The bulbs planted last year by the Associated Garden Clubs of Spokane are blooming just in time for the opening of the Moore-Turner Heritage Gardens this weekend.
Two dozen volunteers cleaned up the gardens in late April, and now visitors can once again enjoy the beautiful views of downtown Spokane, as perennials, shrubs and trees come back to life after a taxing winter.
“This winter was a rough one for us, too,” said Lynn Mandyke, director of the Corbin Arts Center and the project manager of the Moore-Turner Heritage Gardens restoration project. “But we had a great crew of volunteers here, helping with the cleanup – I was really impressed to see so many people come out to help us.”
Named after U.S. Sen. George Turner and Frank Rockwood-Moore, who was one of the first presidents of Washington Water Power, the gardens were created in the arts and crafts period.
“We are a historic site and we are a former residential garden, that’s what makes us very unique,” Mandyke explained.
In 1896, after Rockwood-Moore’s death, Sen. Turner and his wife, Bertha, purchased Rockwood-Moore’s sprawling 1889 Kirtland Cutter- designed mansion which was surrounded by the gardens.
“This is an excellent example of an arts and crafts garden, from the time period of 1911-1914,” Mandyke said.
The house was demolished in 1940 and the gardens were pretty much forgotten until 1998.
Memorabilia, journals and photos kept by Bertha Turner and donated to Washington State University after her death led to the gardens’ rediscovery when Mandyke went searching for an explanation for the garden walls, stairs and pond located just west of the Corbin Arts Center. Restoration efforts began in 2005 and the gardens opened to the public in 2007.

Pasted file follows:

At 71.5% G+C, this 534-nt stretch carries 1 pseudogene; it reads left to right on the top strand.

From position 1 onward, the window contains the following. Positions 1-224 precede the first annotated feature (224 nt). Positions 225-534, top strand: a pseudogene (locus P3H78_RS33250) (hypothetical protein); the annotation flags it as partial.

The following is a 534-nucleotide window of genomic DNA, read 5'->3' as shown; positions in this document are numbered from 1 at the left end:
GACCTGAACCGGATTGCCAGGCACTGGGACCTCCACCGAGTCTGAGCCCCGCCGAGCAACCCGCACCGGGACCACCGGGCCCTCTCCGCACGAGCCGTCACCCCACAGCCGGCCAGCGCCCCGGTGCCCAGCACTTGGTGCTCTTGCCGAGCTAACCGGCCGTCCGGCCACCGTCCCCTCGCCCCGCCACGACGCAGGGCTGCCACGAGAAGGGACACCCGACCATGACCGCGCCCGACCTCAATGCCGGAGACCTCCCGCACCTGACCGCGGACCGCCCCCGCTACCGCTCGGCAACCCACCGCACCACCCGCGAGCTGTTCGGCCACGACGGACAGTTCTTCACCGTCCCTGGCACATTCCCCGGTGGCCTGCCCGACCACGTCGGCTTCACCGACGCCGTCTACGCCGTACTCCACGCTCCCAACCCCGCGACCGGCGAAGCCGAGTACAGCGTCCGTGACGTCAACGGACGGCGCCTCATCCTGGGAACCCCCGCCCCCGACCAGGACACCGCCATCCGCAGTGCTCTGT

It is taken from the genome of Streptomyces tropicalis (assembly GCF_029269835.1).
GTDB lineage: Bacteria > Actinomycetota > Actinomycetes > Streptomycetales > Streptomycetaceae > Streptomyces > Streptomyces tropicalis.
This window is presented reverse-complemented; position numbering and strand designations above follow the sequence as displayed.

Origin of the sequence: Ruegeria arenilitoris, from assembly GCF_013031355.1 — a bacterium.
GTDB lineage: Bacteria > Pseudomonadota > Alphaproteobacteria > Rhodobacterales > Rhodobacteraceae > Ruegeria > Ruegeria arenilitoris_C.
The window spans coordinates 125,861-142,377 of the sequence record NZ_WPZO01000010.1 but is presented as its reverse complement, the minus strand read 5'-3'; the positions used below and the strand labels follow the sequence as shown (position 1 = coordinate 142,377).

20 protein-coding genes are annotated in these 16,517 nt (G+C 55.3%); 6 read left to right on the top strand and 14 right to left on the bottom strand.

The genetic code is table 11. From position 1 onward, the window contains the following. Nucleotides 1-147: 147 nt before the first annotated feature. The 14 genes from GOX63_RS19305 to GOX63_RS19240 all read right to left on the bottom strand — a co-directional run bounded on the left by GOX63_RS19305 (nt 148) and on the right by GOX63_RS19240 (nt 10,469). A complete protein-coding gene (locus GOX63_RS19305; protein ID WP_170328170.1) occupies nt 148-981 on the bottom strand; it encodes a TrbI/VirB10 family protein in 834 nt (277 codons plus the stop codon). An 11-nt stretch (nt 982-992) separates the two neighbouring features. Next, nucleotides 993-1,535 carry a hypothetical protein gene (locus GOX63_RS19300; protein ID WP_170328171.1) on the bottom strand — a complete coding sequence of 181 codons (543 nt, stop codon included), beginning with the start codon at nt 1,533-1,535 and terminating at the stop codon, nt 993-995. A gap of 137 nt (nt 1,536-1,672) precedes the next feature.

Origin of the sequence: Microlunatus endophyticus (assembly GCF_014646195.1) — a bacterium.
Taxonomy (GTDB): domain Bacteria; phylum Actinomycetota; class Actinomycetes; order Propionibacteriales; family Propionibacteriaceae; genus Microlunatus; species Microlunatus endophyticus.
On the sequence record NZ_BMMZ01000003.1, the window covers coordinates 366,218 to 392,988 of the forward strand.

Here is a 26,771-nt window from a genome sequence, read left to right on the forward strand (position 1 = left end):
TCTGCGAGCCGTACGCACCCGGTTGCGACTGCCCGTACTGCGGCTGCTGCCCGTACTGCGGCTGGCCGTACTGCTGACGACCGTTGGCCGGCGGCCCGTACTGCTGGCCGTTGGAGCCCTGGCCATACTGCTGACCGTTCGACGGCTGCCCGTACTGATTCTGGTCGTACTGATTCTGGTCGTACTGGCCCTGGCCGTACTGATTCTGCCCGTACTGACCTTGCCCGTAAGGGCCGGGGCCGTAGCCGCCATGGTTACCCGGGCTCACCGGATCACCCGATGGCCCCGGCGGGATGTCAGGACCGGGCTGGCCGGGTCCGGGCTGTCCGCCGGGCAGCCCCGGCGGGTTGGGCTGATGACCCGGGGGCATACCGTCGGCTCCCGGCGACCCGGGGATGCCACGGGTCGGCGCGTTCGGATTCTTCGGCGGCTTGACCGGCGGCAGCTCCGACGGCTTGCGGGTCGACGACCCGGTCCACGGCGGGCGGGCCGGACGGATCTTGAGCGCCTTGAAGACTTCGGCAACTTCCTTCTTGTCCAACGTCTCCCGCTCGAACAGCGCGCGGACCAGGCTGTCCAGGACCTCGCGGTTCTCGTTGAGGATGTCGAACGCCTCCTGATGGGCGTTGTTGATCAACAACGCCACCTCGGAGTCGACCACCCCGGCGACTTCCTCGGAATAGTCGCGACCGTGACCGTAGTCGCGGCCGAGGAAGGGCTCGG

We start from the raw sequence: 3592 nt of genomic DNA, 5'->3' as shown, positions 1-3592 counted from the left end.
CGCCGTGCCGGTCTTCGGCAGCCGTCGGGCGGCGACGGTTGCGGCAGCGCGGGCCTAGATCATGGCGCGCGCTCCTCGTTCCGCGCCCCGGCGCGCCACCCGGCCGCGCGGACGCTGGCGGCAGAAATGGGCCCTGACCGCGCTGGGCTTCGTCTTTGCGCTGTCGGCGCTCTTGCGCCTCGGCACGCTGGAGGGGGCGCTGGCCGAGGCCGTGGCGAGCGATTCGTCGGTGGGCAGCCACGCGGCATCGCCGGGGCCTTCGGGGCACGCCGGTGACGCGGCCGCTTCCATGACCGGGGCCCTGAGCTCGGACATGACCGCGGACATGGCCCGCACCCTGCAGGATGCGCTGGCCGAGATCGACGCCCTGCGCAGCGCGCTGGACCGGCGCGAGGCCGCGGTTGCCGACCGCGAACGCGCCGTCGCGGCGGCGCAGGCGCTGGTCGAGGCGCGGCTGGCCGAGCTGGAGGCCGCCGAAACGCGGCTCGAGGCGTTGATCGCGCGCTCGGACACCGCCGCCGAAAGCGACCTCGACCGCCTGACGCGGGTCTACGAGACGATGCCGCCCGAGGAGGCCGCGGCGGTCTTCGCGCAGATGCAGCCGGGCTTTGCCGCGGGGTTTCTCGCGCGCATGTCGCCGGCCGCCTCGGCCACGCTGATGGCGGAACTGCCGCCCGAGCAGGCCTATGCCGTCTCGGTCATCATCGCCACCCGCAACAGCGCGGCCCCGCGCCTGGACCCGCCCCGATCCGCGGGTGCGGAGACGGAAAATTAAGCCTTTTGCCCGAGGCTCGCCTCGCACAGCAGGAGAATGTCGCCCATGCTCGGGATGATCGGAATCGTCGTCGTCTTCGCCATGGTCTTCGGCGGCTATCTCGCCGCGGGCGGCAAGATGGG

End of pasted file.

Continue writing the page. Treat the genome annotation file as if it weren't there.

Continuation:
Since then the Moore-Turner Gardens have won several prestigious awards. The ongoing restoration project has been funded by private donations and grants.
“The features of the garden, like the wonderful pergola, are just outstanding,” Mandyke said. Another favorite is the castle lookout.
During this year’s cleanup, volunteers pulled up hundreds of little maple sprouts that are the bane of many a Spokane yard.
“They are just little twigs with two leaves on them,” Mandyke said. “But if you don’t get them out early, they really dig their roots in and they become so hard to get rid of.”
This summer Mandyke said work will continue on re-establishing some of the native areas of the gardens and the continued removal of invasive plants.
Last year, the Moore-Turner Heritage Gardens had between 40 and 50 visitors a day.
“We certainly didn’t expect that, but it’s exciting,” Mandyke said. “And now we are getting phone calls from people who are coming to Spokane or passing through on their trips, wanting to know when we are open.”
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